By Jeffrey Fermin

The future of human resources looks very promising. Companies are slowly starting to understand the importance of employee engagement, and having a good company culture.

This is an excellent opportunity for software vendors to capitalize on this growing trend. There is already a lot of great HR software out there, but I think we will see a big increase in certain areas like we’ve seen with software in other industries. Marketing and sales software have gone from being very clunky, corporate, and requiring lengthy setup processes to being more lightweight. I think we will see a similar trend in HR.

A lot of the trends that industry leaders are predicting for the future of HR software are general trends that we’re seeing across the entire tech industry. Big data, more emphasis on mobile, more integrations with other tools, etc. Generally speaking, the industry itself is getting smarter and data-driven. HR now has a better understanding of what works and what doesn’t, based on the tons of research that has come out in the last few years.

Here are some of the trends that I’m predicting for the future of HR.

1. Mobile

Realistically, this is a trend that we’re seeing in every industry, because of the fast rise in mobile and tablet usage. First it was the IT department that had to deal with “bring your own device” issues, now HR will have to make sure they are providing a good user experience on mobile devices, too.

Recruiting has been pretty popular on mobile devices, but the rest of the employee lifecycle will move to mobile. Things like onboarding, employee engagement surveys, employee training will all take advantage of mobile. It will also give much more control and personalization to the user.

2. Employee-Centric

Deloitte called 2014 the year of the employee. Employees will have much more control over different HR initiatives. There will be much more transparency, and employees will be able to update and access information quickly and easily. No more documents sitting in the HR office’s file cabinet.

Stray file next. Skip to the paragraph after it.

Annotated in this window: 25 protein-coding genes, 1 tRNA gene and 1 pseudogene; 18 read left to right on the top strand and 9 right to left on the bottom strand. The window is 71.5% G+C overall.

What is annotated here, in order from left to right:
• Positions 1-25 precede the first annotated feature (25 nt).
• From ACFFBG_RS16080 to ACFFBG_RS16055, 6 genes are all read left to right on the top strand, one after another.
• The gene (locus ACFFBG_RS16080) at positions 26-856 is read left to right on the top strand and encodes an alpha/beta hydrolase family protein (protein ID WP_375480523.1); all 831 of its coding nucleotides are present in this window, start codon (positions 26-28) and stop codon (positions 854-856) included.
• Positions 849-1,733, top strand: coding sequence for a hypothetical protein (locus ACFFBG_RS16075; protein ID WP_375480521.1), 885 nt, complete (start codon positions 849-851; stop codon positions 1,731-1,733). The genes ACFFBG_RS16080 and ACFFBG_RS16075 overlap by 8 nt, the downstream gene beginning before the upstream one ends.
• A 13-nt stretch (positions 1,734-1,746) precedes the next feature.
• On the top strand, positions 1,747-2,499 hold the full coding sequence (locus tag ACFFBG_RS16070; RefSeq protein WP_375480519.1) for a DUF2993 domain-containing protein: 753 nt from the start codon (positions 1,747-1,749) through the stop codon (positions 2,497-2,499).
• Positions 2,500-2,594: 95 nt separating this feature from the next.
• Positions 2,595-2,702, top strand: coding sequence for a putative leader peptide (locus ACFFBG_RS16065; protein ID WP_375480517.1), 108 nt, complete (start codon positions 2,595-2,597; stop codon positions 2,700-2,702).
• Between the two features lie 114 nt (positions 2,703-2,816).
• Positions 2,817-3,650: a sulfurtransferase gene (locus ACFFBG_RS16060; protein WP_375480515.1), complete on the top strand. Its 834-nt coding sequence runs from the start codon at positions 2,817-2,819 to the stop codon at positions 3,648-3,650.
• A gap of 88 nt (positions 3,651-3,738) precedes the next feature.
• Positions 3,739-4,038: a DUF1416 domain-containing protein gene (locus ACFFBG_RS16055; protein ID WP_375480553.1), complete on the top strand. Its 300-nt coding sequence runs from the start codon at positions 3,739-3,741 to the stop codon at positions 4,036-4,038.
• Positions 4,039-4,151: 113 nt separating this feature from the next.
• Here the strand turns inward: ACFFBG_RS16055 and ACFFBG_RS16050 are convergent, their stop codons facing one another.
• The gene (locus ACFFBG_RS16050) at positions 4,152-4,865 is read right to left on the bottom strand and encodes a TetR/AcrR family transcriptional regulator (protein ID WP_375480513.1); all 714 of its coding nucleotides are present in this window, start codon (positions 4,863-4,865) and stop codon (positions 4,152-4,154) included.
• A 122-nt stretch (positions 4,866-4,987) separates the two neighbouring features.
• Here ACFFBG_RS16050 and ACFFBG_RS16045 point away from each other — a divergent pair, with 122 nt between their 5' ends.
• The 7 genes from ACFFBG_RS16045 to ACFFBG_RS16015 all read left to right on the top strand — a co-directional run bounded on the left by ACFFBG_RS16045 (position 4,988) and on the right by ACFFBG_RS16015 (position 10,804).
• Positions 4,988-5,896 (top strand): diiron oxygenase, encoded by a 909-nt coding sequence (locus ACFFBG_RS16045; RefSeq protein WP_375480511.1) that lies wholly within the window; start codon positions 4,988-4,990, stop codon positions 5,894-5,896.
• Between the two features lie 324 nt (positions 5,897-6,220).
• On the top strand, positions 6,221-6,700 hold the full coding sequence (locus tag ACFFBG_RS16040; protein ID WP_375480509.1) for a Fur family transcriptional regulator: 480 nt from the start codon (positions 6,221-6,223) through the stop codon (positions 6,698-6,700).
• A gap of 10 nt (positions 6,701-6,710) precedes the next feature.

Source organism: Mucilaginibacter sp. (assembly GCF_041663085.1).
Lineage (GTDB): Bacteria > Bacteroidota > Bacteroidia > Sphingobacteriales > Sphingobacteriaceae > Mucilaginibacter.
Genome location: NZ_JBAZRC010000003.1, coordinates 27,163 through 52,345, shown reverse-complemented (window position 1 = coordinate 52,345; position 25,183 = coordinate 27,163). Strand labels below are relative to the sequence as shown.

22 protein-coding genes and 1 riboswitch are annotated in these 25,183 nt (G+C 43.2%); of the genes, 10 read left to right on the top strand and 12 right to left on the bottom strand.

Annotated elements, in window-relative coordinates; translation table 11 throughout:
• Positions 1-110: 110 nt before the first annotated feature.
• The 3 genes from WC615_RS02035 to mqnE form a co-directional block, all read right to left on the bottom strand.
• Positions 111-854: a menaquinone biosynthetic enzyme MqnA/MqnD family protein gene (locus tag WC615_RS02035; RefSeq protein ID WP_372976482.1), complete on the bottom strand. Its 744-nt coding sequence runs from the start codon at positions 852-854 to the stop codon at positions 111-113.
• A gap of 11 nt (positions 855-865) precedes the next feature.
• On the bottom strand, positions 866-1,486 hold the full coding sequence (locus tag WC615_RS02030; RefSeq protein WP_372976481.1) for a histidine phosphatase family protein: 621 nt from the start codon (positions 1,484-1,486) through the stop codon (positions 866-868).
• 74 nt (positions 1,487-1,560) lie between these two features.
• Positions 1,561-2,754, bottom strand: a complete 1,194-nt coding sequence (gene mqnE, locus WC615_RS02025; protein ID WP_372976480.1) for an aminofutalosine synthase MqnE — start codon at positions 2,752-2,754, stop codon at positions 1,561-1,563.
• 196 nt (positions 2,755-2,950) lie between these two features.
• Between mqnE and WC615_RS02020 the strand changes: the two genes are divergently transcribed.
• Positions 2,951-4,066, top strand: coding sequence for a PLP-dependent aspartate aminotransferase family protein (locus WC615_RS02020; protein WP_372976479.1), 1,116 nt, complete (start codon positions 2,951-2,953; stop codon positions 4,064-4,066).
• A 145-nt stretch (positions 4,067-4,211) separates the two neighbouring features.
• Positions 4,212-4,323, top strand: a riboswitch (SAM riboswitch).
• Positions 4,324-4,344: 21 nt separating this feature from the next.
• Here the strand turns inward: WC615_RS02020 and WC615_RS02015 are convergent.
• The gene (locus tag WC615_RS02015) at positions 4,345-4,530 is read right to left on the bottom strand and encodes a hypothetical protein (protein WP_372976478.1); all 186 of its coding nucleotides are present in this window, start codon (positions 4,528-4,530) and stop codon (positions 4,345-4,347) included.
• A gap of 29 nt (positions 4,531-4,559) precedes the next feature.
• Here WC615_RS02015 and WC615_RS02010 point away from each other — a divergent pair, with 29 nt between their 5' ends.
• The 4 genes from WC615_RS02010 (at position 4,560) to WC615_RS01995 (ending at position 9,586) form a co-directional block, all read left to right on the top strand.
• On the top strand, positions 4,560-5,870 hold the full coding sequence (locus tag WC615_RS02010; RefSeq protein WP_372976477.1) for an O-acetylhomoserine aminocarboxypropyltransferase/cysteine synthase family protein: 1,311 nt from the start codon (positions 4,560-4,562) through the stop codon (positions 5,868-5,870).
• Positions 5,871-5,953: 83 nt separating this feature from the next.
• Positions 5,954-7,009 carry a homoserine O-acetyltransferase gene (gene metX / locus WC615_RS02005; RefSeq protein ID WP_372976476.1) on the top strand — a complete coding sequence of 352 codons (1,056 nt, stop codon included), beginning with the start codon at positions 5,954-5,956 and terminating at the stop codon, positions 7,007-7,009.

There will be much more personalization. For example, in recruiting based on the amount of data that is out there they can know that you’re likely looking for a job and which job you might be interested. This is done through recruiting marketing. A technique that organizations are now utilizing to get a good cultural fit within their organization.

3. Predictive Analytics

HR analytics is finally starting to get the attention that it deserves and as HR managers get better at filtering and understanding the data, things like predictive analytics could be possible. So based on previous data collected, look at who might be at risk of becoming disengaged, and who might be in danger of quitting, and then being able to act based on those predictions.

4. Lightweight

Many years ago, CRM systems were big and clunky and cost a lot of money, and then Salesforce came in as a revolutionary cloud-based tool, the same thing will happen in HR. HR vendors will need to become much more lightweight and agile, and be able to integrate into other systems. There will be a much bigger emphasis on true multi-tenant SaaS companies that provide an incredible user experience.

5. Big Data

HR managers will soon become data scientists, being able to analyze troves of data to make decisions. No longer can hypotheses go untested. All areas of HR – recruiting, onboarding, retention, etc…will start to use data to make decisions and to optimize their processes.

6. Real-Time Tracking

The beauty of a lot of these new HR predictions (mobile, lightweight, employee-centric) is that data is being collected in real-time, allowing for much quicker decision-making. Companies and vendors will be able to test things, and adjust on the fly. HR managers will become much more like marketers, and start doing things like A/B testing for different initiatives.

7. Less Importance On Resumes

Companies will start placing less emphasis on traditional resumes and will look to online contributions as a greater source of information. For example, if you’re hiring a software developer, no need to look at a resume, just look at his Github profile or his StackOverflow profile.

Resumes can be optimized so people seem like they are more than what they are, whereas contributions online are much harder to fake. Companies will start to wise up to this, and get smarter about how they recruit.

8. Video

Companies are already seeing this, but there will be a continued push into video technology, both for making the interview process better, and for better inter-office communication. Tools like Google Hangouts will become more important as more members of the team will be virtual and working remotely.

What do you think the future of HR looks like?